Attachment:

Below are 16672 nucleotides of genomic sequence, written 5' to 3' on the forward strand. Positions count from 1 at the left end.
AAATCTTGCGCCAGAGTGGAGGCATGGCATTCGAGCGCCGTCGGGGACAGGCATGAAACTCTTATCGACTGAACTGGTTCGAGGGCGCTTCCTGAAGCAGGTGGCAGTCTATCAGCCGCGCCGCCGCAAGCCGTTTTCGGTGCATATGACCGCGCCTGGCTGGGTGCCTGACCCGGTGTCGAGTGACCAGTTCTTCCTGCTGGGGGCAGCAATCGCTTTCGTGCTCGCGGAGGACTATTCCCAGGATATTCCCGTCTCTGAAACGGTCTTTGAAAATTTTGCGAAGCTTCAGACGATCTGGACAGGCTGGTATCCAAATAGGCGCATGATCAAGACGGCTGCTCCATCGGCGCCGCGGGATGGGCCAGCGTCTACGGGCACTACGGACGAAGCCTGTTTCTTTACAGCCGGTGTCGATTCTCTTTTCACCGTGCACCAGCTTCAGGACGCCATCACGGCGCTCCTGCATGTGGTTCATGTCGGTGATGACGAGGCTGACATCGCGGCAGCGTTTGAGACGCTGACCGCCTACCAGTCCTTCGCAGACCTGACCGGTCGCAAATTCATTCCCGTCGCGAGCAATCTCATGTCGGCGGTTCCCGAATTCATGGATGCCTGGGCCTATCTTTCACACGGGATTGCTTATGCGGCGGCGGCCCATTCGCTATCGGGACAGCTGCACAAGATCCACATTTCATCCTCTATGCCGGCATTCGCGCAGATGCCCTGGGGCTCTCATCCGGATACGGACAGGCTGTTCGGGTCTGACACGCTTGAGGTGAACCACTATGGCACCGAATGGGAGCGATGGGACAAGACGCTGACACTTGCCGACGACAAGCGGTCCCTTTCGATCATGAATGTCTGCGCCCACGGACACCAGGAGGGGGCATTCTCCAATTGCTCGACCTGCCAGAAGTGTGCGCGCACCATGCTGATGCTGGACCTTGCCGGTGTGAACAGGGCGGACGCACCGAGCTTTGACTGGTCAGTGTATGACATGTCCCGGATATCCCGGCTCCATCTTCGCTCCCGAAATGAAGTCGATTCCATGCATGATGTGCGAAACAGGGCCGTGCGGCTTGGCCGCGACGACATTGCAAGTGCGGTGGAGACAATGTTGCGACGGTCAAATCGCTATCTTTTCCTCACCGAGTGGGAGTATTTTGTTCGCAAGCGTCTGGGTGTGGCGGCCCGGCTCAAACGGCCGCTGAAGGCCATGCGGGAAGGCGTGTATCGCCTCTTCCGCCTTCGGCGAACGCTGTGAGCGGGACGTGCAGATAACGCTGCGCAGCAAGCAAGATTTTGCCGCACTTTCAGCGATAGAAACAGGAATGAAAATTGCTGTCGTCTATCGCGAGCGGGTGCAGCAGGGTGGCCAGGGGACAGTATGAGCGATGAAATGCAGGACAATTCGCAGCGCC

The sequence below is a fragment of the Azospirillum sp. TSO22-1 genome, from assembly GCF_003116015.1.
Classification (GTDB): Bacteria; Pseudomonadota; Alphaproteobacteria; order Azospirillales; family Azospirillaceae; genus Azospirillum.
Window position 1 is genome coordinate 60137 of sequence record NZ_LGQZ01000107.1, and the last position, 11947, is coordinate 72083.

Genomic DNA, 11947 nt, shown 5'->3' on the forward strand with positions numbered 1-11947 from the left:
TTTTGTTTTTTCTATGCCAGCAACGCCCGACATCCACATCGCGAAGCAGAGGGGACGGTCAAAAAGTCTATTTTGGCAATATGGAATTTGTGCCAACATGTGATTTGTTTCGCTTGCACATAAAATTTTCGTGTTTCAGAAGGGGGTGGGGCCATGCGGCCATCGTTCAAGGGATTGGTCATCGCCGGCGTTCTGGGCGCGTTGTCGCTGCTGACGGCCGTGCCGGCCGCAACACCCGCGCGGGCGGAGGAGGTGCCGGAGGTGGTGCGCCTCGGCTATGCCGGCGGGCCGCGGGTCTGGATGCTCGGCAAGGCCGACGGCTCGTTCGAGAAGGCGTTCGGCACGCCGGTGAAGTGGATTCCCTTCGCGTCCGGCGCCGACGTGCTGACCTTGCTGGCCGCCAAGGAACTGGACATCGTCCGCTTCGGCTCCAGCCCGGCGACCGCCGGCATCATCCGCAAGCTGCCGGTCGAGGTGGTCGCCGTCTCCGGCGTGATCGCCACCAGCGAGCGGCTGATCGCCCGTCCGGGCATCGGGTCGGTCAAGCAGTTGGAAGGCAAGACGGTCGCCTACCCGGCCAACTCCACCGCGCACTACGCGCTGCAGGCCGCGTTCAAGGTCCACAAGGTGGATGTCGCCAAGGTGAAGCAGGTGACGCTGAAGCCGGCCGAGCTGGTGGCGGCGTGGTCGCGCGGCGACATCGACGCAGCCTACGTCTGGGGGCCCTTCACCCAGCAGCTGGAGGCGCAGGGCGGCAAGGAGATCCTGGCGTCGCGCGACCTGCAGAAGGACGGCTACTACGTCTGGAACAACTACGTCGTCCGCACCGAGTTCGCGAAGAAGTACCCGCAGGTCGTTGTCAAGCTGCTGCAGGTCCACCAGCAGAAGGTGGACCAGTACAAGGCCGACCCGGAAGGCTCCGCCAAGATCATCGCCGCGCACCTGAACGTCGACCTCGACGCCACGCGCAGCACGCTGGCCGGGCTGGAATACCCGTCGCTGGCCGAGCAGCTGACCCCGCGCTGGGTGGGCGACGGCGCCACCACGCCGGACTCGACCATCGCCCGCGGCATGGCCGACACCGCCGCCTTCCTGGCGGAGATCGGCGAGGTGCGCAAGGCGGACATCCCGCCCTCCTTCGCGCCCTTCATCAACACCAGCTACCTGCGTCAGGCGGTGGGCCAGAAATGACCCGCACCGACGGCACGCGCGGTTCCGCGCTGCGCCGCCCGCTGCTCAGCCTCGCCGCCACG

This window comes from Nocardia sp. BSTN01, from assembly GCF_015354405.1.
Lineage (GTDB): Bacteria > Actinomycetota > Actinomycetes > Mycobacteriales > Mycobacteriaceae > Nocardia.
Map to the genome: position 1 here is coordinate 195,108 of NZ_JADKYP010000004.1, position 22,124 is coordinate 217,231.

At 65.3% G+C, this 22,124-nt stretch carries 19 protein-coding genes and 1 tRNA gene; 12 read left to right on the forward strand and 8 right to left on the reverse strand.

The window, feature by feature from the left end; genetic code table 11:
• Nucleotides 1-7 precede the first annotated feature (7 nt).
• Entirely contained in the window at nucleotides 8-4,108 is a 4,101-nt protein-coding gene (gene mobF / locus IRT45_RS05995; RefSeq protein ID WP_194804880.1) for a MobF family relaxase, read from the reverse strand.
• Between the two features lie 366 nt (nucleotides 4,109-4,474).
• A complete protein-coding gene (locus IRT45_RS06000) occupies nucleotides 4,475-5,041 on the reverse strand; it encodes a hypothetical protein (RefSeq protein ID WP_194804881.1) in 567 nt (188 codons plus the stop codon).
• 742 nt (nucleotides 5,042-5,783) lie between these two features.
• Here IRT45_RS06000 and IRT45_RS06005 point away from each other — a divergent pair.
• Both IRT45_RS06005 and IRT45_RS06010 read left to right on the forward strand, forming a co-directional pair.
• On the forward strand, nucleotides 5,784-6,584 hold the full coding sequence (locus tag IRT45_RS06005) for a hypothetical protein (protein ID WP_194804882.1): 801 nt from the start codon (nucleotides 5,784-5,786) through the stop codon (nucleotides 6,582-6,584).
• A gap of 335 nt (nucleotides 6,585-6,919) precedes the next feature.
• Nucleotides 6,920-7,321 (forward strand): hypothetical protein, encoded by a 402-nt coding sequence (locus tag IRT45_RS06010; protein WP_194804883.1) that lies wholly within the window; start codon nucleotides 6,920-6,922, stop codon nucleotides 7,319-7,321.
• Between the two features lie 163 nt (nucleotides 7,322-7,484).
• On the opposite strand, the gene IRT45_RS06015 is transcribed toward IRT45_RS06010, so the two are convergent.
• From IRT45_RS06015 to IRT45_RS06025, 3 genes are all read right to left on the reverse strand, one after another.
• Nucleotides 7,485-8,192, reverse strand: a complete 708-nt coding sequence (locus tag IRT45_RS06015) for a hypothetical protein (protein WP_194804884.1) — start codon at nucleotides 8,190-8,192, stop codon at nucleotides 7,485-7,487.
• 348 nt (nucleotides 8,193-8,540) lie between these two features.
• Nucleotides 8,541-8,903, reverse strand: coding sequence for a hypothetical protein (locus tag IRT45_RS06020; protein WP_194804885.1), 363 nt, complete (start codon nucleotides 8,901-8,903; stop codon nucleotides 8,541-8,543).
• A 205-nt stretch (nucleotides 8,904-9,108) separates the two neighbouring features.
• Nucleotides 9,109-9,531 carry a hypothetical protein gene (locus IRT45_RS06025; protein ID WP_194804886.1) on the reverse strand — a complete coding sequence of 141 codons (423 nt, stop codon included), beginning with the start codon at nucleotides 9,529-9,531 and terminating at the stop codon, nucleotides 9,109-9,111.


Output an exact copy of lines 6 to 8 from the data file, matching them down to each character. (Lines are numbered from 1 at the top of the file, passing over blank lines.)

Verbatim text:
Genomic DNA, 11947 nt, shown 5'->3' on the forward strand with positions numbered 1-11947 from the left:
TTTTGTTTTTTCTATGCCAGCAACGCCCGACATCCACATCGCGAAGCAGAGGGGACGGTCAAAAAGTCTATTTTGGCAATATGGAATTTGTGCCAACATGTGATTTGTTTCGCTTGCACATAAAATTTTCGTGTTTCAGAAGGGGGTGGGGCCATGCGGCCATCGTTCAAGGGATTGGTCATCGCCGGCGTTCTGGGCGCGTTGTCGCTGCTGACGGCCGTGCCGGCCGCAACACCCGCGCGGGCGGAGGAGGTGCCGGAGGTGGTGCGCCTCGGCTATGCCGGCGGGCCGCGGGTCTGGATGCTCGGCAAGGCCGACGGCTCGTTCGAGAAGGCGTTCGGCACGCCGGTGAAGTGGATTCCCTTCGCGTCCGGCGCCGACGTGCTGACCTTGCTGGCCGCCAAGGAACTGGACATCGTCCGCTTCGGCTCCAGCCCGGCGACCGCCGGCATCATCCGCAAGCTGCCGGTCGAGGTGGTCGCCGTCTCCGGCGTGATCGCCACCAGCGAGCGGCTGATCGCCCGTCCGGGCATCGGGTCGGTCAAGCAGTTGGAAGGCAAGACGGTCGCCTACCCGGCCAACTCCACCGCGCACTACGCGCTGCAGGCCGCGTTCAAGGTCCACAAGGTGGATGTCGCCAAGGTGAAGCAGGTGACGCTGAAGCCGGCCGAGCTGGTGGCGGCGTGGTCGCGCGGCGACATCGACGCAGCCTACGTCTGGGGGCCCTTCACCCAGCAGCTGGAGGCGCAGGGCGGCAAGGAGATCCTGGCGTCGCGCGACCTGCAGAAGGACGGCTACTACGTCTGGAACAACTACGTCGTCCGCACCGAGTTCGCGAAGAAGTACCCGCAGGTCGTTGTCAAGCTGCTGCAGGTCCACCAGCAGAAGGTGGACCAGTACAAGGCCGACCCGGAAGGCTCCGCCAAGATCATCGCCGCGCACCTGAACGTCGACCTCGACGCCACGCGCAGCACGCTGGCCGGGCTGGAATACCCGTCGCTGGCCGAGCAGCTGACCCCGCGCTGGGTGGGCGACGGCGCCACCACGCCGGACTCGACCATCGCCCGCGGCATGGCCGACACCGCCGCCTTCCTGGCGGAGATCGGCGAGGTGCGCAAGGCGGACATCCCGCCCTCCTTCGCGCCCTTCATCAACACCAGCTACCTGCGTCAGGCGGTGGGCCAGAAATGACCCGCACCGACGGCACGCGCGGTTCCGCGCTGCGCCGCCCGCTGCTCAGCCTCGCCGCCACG

This window comes from Nocardia sp. BSTN01, from assembly GCF_015354405.1.